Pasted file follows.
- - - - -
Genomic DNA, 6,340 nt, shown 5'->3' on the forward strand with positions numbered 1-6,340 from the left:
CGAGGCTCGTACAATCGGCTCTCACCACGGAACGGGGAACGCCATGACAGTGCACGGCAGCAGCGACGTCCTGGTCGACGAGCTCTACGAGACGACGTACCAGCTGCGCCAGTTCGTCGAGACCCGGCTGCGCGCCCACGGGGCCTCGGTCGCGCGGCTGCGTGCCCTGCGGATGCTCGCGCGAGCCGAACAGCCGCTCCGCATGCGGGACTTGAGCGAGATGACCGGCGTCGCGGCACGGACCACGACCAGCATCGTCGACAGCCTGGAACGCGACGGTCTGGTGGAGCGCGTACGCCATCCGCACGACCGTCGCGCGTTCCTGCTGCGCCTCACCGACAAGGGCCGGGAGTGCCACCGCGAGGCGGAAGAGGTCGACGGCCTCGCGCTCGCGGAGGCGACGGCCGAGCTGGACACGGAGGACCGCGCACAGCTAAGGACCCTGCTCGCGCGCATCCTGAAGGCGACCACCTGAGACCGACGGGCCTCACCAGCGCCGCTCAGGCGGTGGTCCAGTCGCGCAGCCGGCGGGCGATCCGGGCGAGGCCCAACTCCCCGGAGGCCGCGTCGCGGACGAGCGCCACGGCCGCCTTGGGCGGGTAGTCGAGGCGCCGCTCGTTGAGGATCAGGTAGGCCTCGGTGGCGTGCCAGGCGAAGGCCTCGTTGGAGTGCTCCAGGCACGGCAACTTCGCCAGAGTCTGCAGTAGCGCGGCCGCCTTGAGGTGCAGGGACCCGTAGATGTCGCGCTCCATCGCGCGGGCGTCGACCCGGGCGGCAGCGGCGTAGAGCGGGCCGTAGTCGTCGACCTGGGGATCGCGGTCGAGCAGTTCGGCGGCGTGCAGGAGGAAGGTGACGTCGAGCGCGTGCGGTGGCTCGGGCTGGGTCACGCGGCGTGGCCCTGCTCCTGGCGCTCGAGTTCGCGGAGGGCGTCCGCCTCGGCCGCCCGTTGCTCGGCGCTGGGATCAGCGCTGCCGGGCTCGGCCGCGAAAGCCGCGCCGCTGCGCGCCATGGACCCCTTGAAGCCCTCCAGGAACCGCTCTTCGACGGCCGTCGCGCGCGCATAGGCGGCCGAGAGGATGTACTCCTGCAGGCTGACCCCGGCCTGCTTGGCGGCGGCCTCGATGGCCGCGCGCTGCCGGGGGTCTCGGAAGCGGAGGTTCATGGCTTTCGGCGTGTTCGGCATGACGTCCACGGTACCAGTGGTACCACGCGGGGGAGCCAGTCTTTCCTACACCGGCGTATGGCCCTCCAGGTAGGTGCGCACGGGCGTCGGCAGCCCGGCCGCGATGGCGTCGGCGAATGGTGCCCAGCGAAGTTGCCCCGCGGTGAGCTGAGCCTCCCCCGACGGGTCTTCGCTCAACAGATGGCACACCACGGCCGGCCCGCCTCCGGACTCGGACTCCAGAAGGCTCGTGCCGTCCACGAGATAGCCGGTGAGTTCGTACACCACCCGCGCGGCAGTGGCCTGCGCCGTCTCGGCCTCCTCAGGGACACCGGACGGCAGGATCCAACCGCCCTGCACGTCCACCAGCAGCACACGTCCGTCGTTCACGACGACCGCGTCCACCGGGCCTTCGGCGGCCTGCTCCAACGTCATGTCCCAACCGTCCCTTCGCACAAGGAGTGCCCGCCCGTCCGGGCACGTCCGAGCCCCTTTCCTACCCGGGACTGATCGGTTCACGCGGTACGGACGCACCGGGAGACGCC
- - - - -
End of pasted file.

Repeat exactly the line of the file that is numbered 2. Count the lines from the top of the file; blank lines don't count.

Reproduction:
CGAGGCTCGTACAATCGGCTCTCACCACGGAACGGGGAACGCCATGACAGTGCACGGCAGCAGCGACGTCCTGGTCGACGAGCTCTACGAGACGACGTACCAGCTGCGCCAGTTCGTCGAGACCCGGCTGCGCGCCCACGGGGCCTCGGTCGCGCGGCTGCGTGCCCTGCGGATGCTCGCGCGAGCCGAACAGCCGCTCCGCATGCGGGACTTGAGCGAGATGACCGGCGTCGCGGCACGGACCACGACCAGCATCGTCGACAGCCTGGAACGCGACGGTCTGGTGGAGCGCGTACGCCATCCGCACGACCGTCGCGCGTTCCTGCTGCGCCTCACCGACAAGGGCCGGGAGTGCCACCGCGAGGCGGAAGAGGTCGACGGCCTCGCGCTCGCGGAGGCGACGGCCGAGCTGGACACGGAGGACCGCGCACAGCTAAGGACCCTGCTCGCGCGCATCCTGAAGGCGACCACCTGAGACCGACGGGCCTCACCAGCGCCGCTCAGGCGGTGGTCCAGTCGCGCAGCCGGCGGGCGATCCGGGCGAGGCCCAACTCCCCGGAGGCCGCGTCGCGGACGAGCGCCACGGCCGCCTTGGGCGGGTAGTCGAGGCGCCGCTCGTTGAGGATCAGGTAGGCCTCGGTGGCGTGCCAGGCGAAGGCCTCGTTGGAGTGCTCCAGGCACGGCAACTTCGCCAGAGTCTGCAGTAGCGCGGCCGCCTTGAGGTGCAGGGACCCGTAGATGTCGCGCTCCATCGCGCGGGCGTCGACCCGGGCGGCAGCGGCGTAGAGCGGGCCGTAGTCGTCGACCTGGGGATCGCGGTCGAGCAGTTCGGCGGCGTGCAGGAGGAAGGTGACGTCGAGCGCGTGCGGTGGCTCGGGCTGGGTCACGCGGCGTGGCCCTGCTCCTGGCGCTCGAGTTCGCGGAGGGCGTCCGCCTCGGCCGCCCGTTGCTCGGCGCTGGGATCAGCGCTGCCGGGCTCGGCCGCGAAAGCCGCGCCGCTGCGCGCCATGGACCCCTTGAAGCCCTCCAGGAACCGCTCTTCGACGGCCGTCGCGCGCGCATAGGCGGCCGAGAGGATGTACTCCTGCAGGCTGACCCCGGCCTGCTTGGCGGCGGCCTCGATGGCCGCGCGCTGCCGGGGGTCTCGGAAGCGGAGGTTCATGGCTTTCGGCGTGTTCGGCATGACGTCCACGGTACCAGTGGTACCACGCGGGGGAGCCAGTCTTTCCTACACCGGCGTATGGCCCTCCAGGTAGGTGCGCACGGGCGTCGGCAGCCCGGCCGCGATGGCGTCGGCGAATGGTGCCCAGCGAAGTTGCCCCGCGGTGAGCTGAGCCTCCCCCGACGGGTCTTCGCTCAACAGATGGCACACCACGGCCGGCCCGCCTCCGGACTCGGACTCCAGAAGGCTCGTGCCGTCCACGAGATAGCCGGTGAGTTCGTACACCACCCGCGCGGCAGTGGCCTGCGCCGTCTCGGCCTCCTCAGGGACACCGGACGGCAGGATCCAACCGCCCTGCACGTCCACCAGCAGCACACGTCCGTCGTTCACGACGACCGCGTCCACCGGGCCTTCGGCGGCCTGCTCCAACGTCATGTCCCAACCGTCCCTTCGCACAAGGAGTGCCCGCCCGTCCGGGCACGTCCGAGCCCCTTTCCTACCCGGGACTGATCGGTTCACGCGGTACGGACGCACCGGGAGACGCC